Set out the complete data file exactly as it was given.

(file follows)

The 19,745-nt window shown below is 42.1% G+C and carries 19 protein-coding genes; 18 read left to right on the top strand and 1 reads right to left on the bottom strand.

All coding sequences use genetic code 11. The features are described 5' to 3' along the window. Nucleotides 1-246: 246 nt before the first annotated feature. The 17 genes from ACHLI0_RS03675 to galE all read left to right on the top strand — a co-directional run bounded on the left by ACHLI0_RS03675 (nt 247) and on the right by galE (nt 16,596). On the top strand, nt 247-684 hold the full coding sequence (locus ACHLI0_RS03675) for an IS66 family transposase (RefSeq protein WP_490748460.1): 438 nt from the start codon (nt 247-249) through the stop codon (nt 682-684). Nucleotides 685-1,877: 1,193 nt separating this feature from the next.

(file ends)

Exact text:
The 19,745-nt window shown below is 42.1% G+C and carries 19 protein-coding genes; 18 read left to right on the top strand and 1 reads right to left on the bottom strand.

All coding sequences use genetic code 11. The features are described 5' to 3' along the window. Nucleotides 1-246: 246 nt before the first annotated feature. The 17 genes from ACHLI0_RS03675 to galE all read left to right on the top strand — a co-directional run bounded on the left by ACHLI0_RS03675 (nt 247) and on the right by galE (nt 16,596). On the top strand, nt 247-684 hold the full coding sequence (locus ACHLI0_RS03675) for an IS66 family transposase (RefSeq protein WP_490748460.1): 438 nt from the start codon (nt 247-249) through the stop codon (nt 682-684). Nucleotides 685-1,877: 1,193 nt separating this feature from the next.